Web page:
His "right of passage" trick combining the penny to dime trick plus the dime through dental dam trick is a lesson in applied creativity. The routine melds two singular tricks into a cohesive whole that is a "justified" fantastic tapestry. It is also quaint kiddies magic brought a notch higher.
This routine shows the mind of the master and his copious understanding of what is possible with a little work in the head-scratching department. For me, the absolute pearl of the DVD series was on Volume 3, the jumping and Re-attaching pocket watch!
I am saddened that this is being made available to the masses except that it so clearly defines the robust outside the box thinking of Jeff Sheridan. A pocket watch that is dis-attached from its chain is visually reconnected almost as if it jumps. It is beguiling sorcery because the props are uncommon, the moves are clean and effortless and the miracle made is a visual hallmark of his prodigious creativity. Even if you do not want to spend the time, money and effort to create this miracle (as it does take some doing) this one effect does bridge the gap between tricks and dreams come true. It is a moment in a magician's life that is precious, pure, perfect and rare.
"Clone Cards" is Sheridan's version of Peter Kane's "Wild Card." It is the best version I have seen since Peter Samelson's "Invasion of the Body Snatchers." "Sheridan's Princess" is his version of the Princess Card trick and is a simple piece of effective wizardry. His vanishing and reappearing pipe and ladies fan also deserve mention, though both are more ideas and moves than complete routined tricks. No matter. He shows what can be done with uncommon props. An idea with thimbles, and a silk penetration illusion also show Sheridan's diversity with props.
Volume 4 of Genius at Work is titled "Stand Up Stunners" Call it parlor, stage or living room magic, you are sure to find something of use. Several effects with Hen Fetsch's classic Mental Epic board are conceived and produce solid results. One piece in this vein combines Fetsch's board with the Clipline Prediction. My only question is "why three articles need to be used when one will suffice?" Though obviously the force clipping is desirable for the finale, this is thinking that ascribes to the idea that mental magic has it's own justifications and therefore acceptances.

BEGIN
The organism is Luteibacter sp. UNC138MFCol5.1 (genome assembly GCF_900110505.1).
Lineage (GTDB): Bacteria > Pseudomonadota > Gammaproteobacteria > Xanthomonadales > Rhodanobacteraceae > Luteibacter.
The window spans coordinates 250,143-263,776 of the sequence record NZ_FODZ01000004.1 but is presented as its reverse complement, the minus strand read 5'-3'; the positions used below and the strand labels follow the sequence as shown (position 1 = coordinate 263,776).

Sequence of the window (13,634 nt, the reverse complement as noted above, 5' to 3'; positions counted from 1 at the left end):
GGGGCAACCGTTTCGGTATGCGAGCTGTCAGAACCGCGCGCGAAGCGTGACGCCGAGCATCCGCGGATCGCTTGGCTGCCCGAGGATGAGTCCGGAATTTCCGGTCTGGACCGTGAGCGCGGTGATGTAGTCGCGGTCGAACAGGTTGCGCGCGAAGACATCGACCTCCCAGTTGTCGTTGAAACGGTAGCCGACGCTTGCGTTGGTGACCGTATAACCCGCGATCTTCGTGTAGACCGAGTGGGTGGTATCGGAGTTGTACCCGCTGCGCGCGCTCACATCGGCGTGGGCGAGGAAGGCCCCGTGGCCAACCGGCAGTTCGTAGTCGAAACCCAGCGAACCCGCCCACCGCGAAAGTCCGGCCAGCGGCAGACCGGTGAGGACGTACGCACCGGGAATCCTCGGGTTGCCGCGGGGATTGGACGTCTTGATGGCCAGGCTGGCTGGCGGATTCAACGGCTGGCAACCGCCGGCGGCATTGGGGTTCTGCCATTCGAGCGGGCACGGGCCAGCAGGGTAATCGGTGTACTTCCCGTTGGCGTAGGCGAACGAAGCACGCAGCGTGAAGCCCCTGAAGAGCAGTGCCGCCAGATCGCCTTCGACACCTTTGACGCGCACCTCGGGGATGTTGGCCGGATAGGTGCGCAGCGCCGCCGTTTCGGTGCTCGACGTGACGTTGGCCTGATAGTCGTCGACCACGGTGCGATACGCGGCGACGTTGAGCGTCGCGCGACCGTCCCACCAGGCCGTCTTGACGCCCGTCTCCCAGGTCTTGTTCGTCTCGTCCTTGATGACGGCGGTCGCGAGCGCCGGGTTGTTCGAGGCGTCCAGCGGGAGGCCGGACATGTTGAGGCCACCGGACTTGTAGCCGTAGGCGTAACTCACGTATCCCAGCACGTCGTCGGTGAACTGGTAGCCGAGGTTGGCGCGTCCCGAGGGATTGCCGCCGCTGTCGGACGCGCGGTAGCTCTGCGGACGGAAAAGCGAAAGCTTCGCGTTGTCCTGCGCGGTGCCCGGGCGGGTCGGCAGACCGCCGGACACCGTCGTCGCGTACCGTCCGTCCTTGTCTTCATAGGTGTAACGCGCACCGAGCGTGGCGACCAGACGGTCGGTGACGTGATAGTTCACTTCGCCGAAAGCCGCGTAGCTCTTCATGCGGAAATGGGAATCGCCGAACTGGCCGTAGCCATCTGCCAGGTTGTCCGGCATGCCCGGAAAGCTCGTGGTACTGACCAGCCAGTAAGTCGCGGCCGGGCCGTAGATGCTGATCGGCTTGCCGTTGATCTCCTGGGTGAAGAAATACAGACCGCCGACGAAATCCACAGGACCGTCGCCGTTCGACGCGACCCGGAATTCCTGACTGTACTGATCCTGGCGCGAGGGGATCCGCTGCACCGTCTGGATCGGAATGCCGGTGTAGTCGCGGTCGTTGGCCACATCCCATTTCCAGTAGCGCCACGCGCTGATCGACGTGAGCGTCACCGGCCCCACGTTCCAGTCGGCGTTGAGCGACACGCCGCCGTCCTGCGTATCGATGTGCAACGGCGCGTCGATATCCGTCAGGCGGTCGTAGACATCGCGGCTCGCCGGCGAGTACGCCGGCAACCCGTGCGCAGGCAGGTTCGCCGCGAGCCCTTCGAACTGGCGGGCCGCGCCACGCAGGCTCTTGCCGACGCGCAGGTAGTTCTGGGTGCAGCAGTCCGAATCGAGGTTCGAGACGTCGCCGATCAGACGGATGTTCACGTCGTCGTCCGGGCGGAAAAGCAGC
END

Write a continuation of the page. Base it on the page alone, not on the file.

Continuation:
His floating energy capsule or cleverly titled "weight loss pill" is very powerful and while Sheridan gives credit to the hook up being a floating cork set up, again his raw creativity creates a whole new trick out of known magician's technology. Throughout there is an unspoken accepted fact; knowledge of types of invisible gimmickry and that classically manipulated cards that have been used over and over begin to look as if run over by a truck. There is much more on these DVD's.
Louis Falanga is to be commended for producing these four DVD's at considerable cost. If you get one trick out of these DVD's you're ahead of the game.
Volume 4 of Jeff Sheridan: "Genius at Work" DVD's (comprising about 6 hours of viewing) are a good portion of one individual's life work. Magic, while being a job and a source of income for this performer-creator has also been a life obsession, he freely admits. What these DVD's show is his dedication to his obsession.
Jeff Sheridan opens the book The World's Greatest Magic by Hyla M. Clark. He has co-authored 3 books; created very successful tricks for billion dollar toy companies; taught David Copperfield as a teen named David Kotkin; performed at John Lennon's final birthday party and at Kim Basinger's wedding to Alec Baldwin; opened for Joan Jett's band and won over the rowdy rock thong in a Broadway theatre; scared Salvador Dali at the St. Regis Hotel with his smoke bubble magic; appeared in Werner Herzog's classy variety show in the best theatres in Europe; and appeared as an Arabian Nights kind of wizard in Singapore for thousands of dollars for a 3 minute show. He's starred in one movie in Europe; been the subject of a documentary; sported long hair before Doug Henning and been House Magician in Germany at the Tiger Palast for many years. Yet, the silent magician has traveled difficult road. When asked by the audience at the opening of this DVD series how he is, he replied, "Not too well actually" and then adopts a more positive outlook. You decide.
On these DVD's Jeff Sheridan comes full circle from the svelte stranger clad in black, a wisp of magical wind encountered by chance only successfully challenged for true Pied Piperdom by Philippe Petit's grand exploits on the street (and in the air); to being a middle-aged, somewhat exasperated "genius." As the "Father of Modern Street Magic" he rises again amidst the film editing technique of David Blaine TV. And why not? Another street magician from the 70's has already made many big "hats" (that's street slang for making money) as the judge on Nightcourt.
It is nice to see this body of work documented and made available to set the record straight, coming from the no rules "rough trade" life learned as a famous street entertainer in the Big Apple. At the very least you will get one prolific man's truth from these DVD's. The viewer can decide if Sheridan's cleverness stands up to his self-imposed titles. Only history will provide the answer to these broad claims.
Sheridan once remarked to The New York Post that John Henry Anderson was one of the first to pull a bunny from a top hat. The street magician sighed, "That's life, something begins as art and winds up cliché."
Let us hope that these DVD's preserve the artistic spirit of Jeff Sheridan before the cliché gets too much attention.